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Cognitive-Behavioral Therapy Versus Other Active Therapies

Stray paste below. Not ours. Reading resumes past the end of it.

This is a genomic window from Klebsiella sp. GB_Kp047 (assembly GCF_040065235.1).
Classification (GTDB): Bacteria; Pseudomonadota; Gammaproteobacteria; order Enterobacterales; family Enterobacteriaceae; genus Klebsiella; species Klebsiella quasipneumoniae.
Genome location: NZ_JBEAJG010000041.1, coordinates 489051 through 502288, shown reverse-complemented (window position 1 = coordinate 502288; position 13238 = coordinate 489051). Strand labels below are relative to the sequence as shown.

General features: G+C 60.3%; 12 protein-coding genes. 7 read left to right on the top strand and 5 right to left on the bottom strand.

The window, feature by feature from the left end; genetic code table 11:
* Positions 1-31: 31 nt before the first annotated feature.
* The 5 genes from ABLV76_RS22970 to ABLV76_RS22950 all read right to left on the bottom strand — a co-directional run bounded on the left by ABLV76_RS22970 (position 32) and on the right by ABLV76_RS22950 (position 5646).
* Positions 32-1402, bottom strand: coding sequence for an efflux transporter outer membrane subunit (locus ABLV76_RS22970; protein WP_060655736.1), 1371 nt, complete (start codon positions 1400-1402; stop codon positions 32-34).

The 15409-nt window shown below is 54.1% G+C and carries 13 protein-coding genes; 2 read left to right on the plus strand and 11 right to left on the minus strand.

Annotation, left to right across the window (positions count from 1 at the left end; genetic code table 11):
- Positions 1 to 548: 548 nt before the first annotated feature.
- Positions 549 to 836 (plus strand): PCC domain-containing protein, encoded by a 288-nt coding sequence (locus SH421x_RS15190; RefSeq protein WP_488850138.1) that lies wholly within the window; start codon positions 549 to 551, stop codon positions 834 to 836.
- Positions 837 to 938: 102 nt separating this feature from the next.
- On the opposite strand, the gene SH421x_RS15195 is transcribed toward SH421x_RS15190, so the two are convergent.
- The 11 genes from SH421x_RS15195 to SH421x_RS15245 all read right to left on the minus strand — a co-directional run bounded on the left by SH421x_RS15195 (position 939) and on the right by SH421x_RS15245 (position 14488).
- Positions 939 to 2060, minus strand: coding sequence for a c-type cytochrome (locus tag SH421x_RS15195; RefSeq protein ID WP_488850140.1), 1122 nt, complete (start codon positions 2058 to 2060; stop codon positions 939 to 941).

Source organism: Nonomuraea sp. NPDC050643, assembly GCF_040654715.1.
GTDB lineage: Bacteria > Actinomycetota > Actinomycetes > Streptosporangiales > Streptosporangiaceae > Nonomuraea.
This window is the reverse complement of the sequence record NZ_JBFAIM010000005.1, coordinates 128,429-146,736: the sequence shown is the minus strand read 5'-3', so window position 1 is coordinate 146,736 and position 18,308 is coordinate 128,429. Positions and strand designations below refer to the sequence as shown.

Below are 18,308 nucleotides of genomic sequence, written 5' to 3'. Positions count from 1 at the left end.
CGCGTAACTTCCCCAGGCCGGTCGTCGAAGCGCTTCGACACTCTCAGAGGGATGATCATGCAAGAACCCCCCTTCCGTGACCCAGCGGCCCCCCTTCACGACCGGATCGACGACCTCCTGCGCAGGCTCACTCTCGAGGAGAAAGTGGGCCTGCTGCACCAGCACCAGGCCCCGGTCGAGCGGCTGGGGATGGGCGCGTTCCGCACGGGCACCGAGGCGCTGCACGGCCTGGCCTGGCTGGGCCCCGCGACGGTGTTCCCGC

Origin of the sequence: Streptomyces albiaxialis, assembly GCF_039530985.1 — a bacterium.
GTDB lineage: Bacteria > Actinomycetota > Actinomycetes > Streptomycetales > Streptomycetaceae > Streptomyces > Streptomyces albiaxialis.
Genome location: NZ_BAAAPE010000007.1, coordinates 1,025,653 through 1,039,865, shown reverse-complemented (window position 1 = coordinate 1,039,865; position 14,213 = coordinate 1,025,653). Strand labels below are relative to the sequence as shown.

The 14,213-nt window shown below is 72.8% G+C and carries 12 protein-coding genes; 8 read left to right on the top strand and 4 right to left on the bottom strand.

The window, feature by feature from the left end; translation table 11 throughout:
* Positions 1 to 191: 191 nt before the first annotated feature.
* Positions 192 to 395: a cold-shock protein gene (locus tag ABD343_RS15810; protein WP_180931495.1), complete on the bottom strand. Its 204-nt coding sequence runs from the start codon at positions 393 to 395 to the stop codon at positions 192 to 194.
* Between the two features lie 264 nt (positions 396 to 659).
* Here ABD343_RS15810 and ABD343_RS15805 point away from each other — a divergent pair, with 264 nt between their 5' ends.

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In an effort to determine which type of therapy is more effective, Visser and Bouman (2001) compared "pure" CBT therapy and "pure" behavioral therapy using 12 1-hour sessions for 78 patients with hypochondriasis. The CBT emphasized traditional cognitive strategies: 1) identification of dysfunctional automatic thoughts (e.g., catastrophic misinterpretations of bodily symptoms); 2) education of patients (e.g., that irrational thoughts precede fears and distress); and 3) homework assignments with daily diaries to teach patients how to monitor, identify, and label irrational thoughts and challenge these thoughts with more rational ones to observe the subsequent reduction in emotional and physical discomfort. The behavioral therapy used traditional exposure and response prevention (ERP) strategies focusing on typical hypochondriacal behavior patterns: 1) checking of one's body, 2) seeking of reassurance, and 3) avoidance of interoceptive and/or external stimuli or situations that remind one of illness. A hierarchy of exposures is created and systematically addressed in session (in vivo) and through homework assignments. The three behavior patterns are countered with response prevention strategies. Examples of in vivo assignments include watching disease-related videos, having conversations about feared diseases, visiting hospitals or graveyards, and engaging in physical exercise, which can induce physical symptoms considered frightening to the patient.

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